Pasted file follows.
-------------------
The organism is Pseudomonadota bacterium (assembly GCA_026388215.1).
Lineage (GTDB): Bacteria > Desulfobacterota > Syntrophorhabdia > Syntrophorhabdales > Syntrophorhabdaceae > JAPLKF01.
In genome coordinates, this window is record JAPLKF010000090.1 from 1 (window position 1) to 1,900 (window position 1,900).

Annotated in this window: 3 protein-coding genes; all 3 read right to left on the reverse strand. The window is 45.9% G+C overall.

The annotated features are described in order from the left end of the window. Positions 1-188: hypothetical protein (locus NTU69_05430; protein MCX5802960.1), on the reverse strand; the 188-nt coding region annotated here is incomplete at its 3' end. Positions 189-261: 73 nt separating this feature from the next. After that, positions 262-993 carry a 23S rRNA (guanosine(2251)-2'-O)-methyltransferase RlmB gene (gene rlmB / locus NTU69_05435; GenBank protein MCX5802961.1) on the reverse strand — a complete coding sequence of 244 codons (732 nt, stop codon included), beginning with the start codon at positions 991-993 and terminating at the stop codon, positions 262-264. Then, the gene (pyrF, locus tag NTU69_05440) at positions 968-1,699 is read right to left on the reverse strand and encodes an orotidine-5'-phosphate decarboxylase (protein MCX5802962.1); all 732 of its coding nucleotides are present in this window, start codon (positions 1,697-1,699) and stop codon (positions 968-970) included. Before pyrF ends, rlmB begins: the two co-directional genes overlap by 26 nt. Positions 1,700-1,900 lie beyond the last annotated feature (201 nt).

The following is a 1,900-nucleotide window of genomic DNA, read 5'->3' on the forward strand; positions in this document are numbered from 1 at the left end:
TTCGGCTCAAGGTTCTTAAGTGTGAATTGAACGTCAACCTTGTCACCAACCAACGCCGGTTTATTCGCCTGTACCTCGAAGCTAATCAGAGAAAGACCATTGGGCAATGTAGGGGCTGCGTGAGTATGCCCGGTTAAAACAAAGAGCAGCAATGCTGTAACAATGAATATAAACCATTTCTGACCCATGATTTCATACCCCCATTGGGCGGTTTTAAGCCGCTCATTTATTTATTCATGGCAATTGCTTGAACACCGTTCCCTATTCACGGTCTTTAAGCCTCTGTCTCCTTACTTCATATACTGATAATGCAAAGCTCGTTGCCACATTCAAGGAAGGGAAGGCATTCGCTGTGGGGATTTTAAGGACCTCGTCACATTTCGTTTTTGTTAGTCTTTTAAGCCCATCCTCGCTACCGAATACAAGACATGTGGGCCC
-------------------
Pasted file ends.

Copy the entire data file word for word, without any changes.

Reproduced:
The organism is Pseudomonadota bacterium (assembly GCA_026388215.1).
Lineage (GTDB): Bacteria > Desulfobacterota > Syntrophorhabdia > Syntrophorhabdales > Syntrophorhabdaceae > JAPLKF01.
In genome coordinates, this window is record JAPLKF010000090.1 from 1 (window position 1) to 1,900 (window position 1,900).

Annotated in this window: 3 protein-coding genes; all 3 read right to left on the reverse strand. The window is 45.9% G+C overall.

The annotated features are described in order from the left end of the window. Positions 1-188: hypothetical protein (locus NTU69_05430; protein MCX5802960.1), on the reverse strand; the 188-nt coding region annotated here is incomplete at its 3' end. Positions 189-261: 73 nt separating this feature from the next. After that, positions 262-993 carry a 23S rRNA (guanosine(2251)-2'-O)-methyltransferase RlmB gene (gene rlmB / locus NTU69_05435; GenBank protein MCX5802961.1) on the reverse strand — a complete coding sequence of 244 codons (732 nt, stop codon included), beginning with the start codon at positions 991-993 and terminating at the stop codon, positions 262-264. Then, the gene (pyrF, locus tag NTU69_05440) at positions 968-1,699 is read right to left on the reverse strand and encodes an orotidine-5'-phosphate decarboxylase (protein MCX5802962.1); all 732 of its coding nucleotides are present in this window, start codon (positions 1,697-1,699) and stop codon (positions 968-970) included. Before pyrF ends, rlmB begins: the two co-directional genes overlap by 26 nt. Positions 1,700-1,900 lie beyond the last annotated feature (201 nt).

The following is a 1,900-nucleotide window of genomic DNA, read 5'->3' on the forward strand; positions in this document are numbered from 1 at the left end:
TTCGGCTCAAGGTTCTTAAGTGTGAATTGAACGTCAACCTTGTCACCAACCAACGCCGGTTTATTCGCCTGTACCTCGAAGCTAATCAGAGAAAGACCATTGGGCAATGTAGGGGCTGCGTGAGTATGCCCGGTTAAAACAAAGAGCAGCAATGCTGTAACAATGAATATAAACCATTTCTGACCCATGATTTCATACCCCCATTGGGCGGTTTTAAGCCGCTCATTTATTTATTCATGGCAATTGCTTGAACACCGTTCCCTATTCACGGTCTTTAAGCCTCTGTCTCCTTACTTCATATACTGATAATGCAAAGCTCGTTGCCACATTCAAGGAAGGGAAGGCATTCGCTGTGGGGATTTTAAGGACCTCGTCACATTTCGTTTTTGTTAGTCTTTTAAGCCCATCCTCGCTACCGAATACAAGACATGTGGGCCC